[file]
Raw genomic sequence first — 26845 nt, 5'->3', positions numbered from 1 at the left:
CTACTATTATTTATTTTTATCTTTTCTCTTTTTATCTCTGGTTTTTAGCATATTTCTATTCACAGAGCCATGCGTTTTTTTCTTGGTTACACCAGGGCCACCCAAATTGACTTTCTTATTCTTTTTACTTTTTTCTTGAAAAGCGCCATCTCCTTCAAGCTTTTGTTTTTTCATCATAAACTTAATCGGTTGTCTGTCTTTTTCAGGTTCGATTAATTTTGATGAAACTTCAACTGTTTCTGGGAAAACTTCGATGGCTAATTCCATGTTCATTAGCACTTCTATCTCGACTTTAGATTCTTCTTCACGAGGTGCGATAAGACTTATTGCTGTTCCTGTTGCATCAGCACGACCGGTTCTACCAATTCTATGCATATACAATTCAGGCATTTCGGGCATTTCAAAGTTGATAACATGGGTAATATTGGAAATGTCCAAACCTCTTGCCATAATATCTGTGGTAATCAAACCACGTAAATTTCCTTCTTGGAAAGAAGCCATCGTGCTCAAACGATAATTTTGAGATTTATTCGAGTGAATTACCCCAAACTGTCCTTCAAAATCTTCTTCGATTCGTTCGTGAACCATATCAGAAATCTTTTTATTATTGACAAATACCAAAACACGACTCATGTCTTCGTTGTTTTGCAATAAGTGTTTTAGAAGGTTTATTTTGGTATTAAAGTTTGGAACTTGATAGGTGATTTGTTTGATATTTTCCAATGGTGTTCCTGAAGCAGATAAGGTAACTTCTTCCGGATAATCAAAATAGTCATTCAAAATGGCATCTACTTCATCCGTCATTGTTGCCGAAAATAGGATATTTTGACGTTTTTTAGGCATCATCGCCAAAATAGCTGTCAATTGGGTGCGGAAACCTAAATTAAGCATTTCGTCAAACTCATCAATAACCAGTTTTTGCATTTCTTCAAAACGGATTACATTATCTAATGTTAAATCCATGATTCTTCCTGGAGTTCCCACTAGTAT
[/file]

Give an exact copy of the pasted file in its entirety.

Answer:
Raw genomic sequence first — 26845 nt, 5'->3', positions numbered from 1 at the left:
CTACTATTATTTATTTTTATCTTTTCTCTTTTTATCTCTGGTTTTTAGCATATTTCTATTCACAGAGCCATGCGTTTTTTTCTTGGTTACACCAGGGCCACCCAAATTGACTTTCTTATTCTTTTTACTTTTTTCTTGAAAAGCGCCATCTCCTTCAAGCTTTTGTTTTTTCATCATAAACTTAATCGGTTGTCTGTCTTTTTCAGGTTCGATTAATTTTGATGAAACTTCAACTGTTTCTGGGAAAACTTCGATGGCTAATTCCATGTTCATTAGCACTTCTATCTCGACTTTAGATTCTTCTTCACGAGGTGCGATAAGACTTATTGCTGTTCCTGTTGCATCAGCACGACCGGTTCTACCAATTCTATGCATATACAATTCAGGCATTTCGGGCATTTCAAAGTTGATAACATGGGTAATATTGGAAATGTCCAAACCTCTTGCCATAATATCTGTGGTAATCAAACCACGTAAATTTCCTTCTTGGAAAGAAGCCATCGTGCTCAAACGATAATTTTGAGATTTATTCGAGTGAATTACCCCAAACTGTCCTTCAAAATCTTCTTCGATTCGTTCGTGAACCATATCAGAAATCTTTTTATTATTGACAAATACCAAAACACGACTCATGTCTTCGTTGTTTTGCAATAAGTGTTTTAGAAGGTTTATTTTGGTATTAAAGTTTGGAACTTGATAGGTGATTTGTTTGATATTTTCCAATGGTGTTCCTGAAGCAGATAAGGTAACTTCTTCCGGATAATCAAAATAGTCATTCAAAATGGCATCTACTTCATCCGTCATTGTTGCCGAAAATAGGATATTTTGACGTTTTTTAGGCATCATCGCCAAAATAGCTGTCAATTGGGTGCGGAAACCTAAATTAAGCATTTCGTCAAACTCATCAATAACCAGTTTTTGCATTTCTTCAAAACGGATTACATTATCTAATGTTAAATCCATGATTCTTCCTGGAGTTCCCACTAGTAT